What's better than seeing two of the best quarterbacks in the league on the practice field together?
How about three of the best tight ends in the league?
A reporter pointed out to New Orleans Saints interim head coach Joe Vitt that there are three pretty good tight ends on the field. Vitt's response: "You think?"
Vitt was equally as humorous, but much less short, when asked about what these tight ends do well.
"They can run, they can catch, they can run routes, they can block, they can get to the edge and kill you, they can catch it outside the framework of their body, they're all good dancers, they're good cooks, and they love kids."
Besides the dancing, cooking and the love for kids, the tight ends put on a clinic of their other skills all day long.
Tight ends Aaron Hernandez, Rob Gronkowski and Jimmy Graham all made their fair shares of plays on the day. They all saw a mix of coverages from cornerbacks, safeties and linebackers, but for the most part, it didn't matter.
Hernandez made arguably the catch of the day on a deep ball down the right sideline, making a one-handed grab after getting past Saints cornerback Johnny Patrick.
The "arguably" clause is in there because of a beautiful piece of route-running by Graham, who blew past Patriots linebacker Dont'a Hightower for a touchdown catch in red-zone drills, promptly dunking the football on the crossbar to celebrate.
It wasn't a perfect day for the tight ends. Gronkowski was flagged for an offensive pass-interference penalty, but he came back a moment later with a difficult touchdown catch in the back of the end zone.
Gronkowski intimated that there's something to be learned from watching a tight end like Graham.
"There's so many great tight ends in this league, basically on every team," said Gronkowski. "You're watching them, you're watching them get open. Jimmy Graham's a great tight end. Just watching him, what he does, how he gets open, you can always use other people's aspects of their game and bring them into your game to help you out."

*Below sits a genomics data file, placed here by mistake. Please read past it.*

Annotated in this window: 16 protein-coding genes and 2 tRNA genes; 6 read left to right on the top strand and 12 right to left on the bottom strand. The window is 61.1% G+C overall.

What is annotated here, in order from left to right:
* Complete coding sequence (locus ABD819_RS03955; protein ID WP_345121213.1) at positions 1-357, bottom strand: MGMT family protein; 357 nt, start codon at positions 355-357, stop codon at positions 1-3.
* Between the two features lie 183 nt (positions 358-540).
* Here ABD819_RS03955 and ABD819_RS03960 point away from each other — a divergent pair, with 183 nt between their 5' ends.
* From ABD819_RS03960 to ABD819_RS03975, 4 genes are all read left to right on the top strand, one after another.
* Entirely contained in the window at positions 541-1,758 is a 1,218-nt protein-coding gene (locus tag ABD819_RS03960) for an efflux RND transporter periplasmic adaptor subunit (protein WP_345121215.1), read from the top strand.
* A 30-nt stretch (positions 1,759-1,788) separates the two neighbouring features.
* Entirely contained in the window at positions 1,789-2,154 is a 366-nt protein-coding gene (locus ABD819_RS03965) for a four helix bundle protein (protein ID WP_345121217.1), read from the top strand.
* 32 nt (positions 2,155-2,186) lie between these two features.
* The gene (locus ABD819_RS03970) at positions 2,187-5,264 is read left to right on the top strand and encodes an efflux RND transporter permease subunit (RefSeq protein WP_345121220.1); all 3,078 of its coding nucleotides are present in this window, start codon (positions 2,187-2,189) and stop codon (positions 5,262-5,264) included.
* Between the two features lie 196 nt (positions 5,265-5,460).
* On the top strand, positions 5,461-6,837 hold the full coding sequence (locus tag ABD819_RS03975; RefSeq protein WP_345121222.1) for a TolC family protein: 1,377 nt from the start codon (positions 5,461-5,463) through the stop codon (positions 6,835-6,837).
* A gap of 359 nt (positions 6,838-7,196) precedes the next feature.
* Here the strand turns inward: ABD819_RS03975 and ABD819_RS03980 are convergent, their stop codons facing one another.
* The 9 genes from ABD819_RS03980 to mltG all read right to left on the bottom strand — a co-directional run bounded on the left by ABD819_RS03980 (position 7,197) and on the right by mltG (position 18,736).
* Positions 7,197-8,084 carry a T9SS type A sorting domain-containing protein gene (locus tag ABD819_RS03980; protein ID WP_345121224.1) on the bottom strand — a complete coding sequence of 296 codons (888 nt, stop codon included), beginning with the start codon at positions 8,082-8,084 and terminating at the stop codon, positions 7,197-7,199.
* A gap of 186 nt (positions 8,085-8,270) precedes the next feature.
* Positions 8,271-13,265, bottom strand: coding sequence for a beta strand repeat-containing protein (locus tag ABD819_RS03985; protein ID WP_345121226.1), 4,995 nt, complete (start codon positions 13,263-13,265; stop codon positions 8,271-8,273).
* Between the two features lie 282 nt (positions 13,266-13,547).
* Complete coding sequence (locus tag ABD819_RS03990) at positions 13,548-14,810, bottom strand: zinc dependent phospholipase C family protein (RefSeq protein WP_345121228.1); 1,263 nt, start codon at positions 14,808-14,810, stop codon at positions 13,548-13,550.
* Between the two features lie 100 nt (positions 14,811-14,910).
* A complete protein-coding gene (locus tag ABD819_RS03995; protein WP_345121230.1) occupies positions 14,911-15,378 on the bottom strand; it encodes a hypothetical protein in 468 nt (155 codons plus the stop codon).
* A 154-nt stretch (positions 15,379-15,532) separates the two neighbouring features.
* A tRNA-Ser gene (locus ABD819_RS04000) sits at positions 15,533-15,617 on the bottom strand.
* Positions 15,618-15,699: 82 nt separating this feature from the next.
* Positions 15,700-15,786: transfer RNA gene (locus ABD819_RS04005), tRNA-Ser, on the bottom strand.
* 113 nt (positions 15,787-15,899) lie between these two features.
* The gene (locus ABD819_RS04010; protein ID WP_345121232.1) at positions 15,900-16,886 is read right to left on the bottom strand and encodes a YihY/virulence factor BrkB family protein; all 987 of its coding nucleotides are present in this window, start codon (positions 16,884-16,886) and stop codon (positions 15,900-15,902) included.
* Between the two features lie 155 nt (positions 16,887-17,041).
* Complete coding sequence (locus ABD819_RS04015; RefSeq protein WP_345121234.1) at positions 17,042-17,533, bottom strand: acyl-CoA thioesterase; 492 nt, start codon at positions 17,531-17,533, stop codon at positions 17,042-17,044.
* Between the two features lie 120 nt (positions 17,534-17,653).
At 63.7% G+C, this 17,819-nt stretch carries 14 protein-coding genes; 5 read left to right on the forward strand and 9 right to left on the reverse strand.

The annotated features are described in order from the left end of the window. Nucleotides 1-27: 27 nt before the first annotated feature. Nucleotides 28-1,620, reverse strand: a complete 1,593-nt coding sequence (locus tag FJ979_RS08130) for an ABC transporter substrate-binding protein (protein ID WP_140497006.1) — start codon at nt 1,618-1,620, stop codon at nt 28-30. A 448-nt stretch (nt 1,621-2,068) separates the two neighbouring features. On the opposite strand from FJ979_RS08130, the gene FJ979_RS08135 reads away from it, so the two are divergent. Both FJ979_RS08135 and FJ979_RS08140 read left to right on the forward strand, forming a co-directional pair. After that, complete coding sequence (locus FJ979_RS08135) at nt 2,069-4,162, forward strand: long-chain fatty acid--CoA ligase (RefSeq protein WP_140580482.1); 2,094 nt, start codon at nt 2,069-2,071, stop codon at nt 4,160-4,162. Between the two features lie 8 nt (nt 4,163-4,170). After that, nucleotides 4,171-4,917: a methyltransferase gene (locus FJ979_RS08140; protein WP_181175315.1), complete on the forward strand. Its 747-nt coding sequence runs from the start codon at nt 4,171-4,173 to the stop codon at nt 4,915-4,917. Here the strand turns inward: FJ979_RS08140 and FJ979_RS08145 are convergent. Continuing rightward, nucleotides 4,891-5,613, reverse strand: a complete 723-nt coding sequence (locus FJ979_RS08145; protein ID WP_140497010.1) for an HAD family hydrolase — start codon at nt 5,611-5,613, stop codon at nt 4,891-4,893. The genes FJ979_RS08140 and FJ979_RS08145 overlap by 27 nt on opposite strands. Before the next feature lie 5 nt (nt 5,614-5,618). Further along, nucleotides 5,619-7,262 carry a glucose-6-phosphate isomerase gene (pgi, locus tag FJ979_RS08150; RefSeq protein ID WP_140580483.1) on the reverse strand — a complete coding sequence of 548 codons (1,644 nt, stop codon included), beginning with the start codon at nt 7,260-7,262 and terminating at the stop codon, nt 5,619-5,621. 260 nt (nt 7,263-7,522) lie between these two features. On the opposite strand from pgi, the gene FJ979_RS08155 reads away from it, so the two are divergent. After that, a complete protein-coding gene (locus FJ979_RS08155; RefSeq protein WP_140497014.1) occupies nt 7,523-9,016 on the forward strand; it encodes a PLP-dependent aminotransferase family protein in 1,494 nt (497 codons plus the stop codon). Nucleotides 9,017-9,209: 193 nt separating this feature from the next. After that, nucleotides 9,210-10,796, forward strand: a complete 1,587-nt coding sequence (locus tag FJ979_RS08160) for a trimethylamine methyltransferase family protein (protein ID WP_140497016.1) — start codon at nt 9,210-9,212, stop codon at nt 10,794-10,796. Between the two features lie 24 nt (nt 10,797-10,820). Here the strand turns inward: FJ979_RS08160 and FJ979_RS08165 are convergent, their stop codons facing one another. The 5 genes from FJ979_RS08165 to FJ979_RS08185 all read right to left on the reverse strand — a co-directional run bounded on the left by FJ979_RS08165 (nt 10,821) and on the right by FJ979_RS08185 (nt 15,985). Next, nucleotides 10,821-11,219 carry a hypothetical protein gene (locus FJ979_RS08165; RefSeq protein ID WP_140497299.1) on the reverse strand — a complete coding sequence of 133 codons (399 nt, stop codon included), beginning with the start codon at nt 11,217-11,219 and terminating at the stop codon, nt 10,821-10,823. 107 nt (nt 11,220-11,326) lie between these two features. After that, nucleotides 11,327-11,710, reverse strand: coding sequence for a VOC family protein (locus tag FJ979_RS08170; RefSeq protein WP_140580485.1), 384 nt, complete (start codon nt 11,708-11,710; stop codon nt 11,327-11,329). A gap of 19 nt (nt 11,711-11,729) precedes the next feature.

New Saints defensive coordinator Steve Spagnuolo is credited with engineering the defensive game plan that held the record-setting 2007 Patriots offense to 14 points in Super Bowl XLII, but expressed that this time around, he's not sure his unit's up to the task.
"Yeah, I'm not sure we're ready, with where we are, to go against this offense right here," said Spagnuolo.
Perhaps he sold himself a bit short; the Patriots passing attack, on the whole, struggled on the day, with Brady going 7-for-16 with an interception. Still, Spagnuolo relayed some of the difficulties of defending the Patriots defense.
"We only have 11, and they have 11," said Spagnuolo. "You can only double so many guys, so you've got to pick your spots, pick and choose, and that's one advantage they have. I'm sure Tom, when he sees a double somewhere, he goes to the other guy, and he's got a guy who can beat a one-on-one."
But he, like Vitt, was enamored with the performance of the tight ends and the evolution of that position over the years.
"You see it all the way around the league," said Spagnuolo. "Especially if they can block, and they put those two guys in there, are they gonna get in formations to run the ball or throw it, spread 'em out? It's a challenge."
Drew Brees has an idea of what kind of defender could cover the tight ends.
"Well, they'd have to be really big, fast and athletic to cover those guys. Maybe the only guys that can cover them are each other."
Erik Frenz is the AFC East lead blogger for Bleacher Report. Be sure to follow Erik on Twitter and "like" the AFC East blog on Facebook to keep up with all the updates. Unless specified otherwise, all quotes obtained first-hand.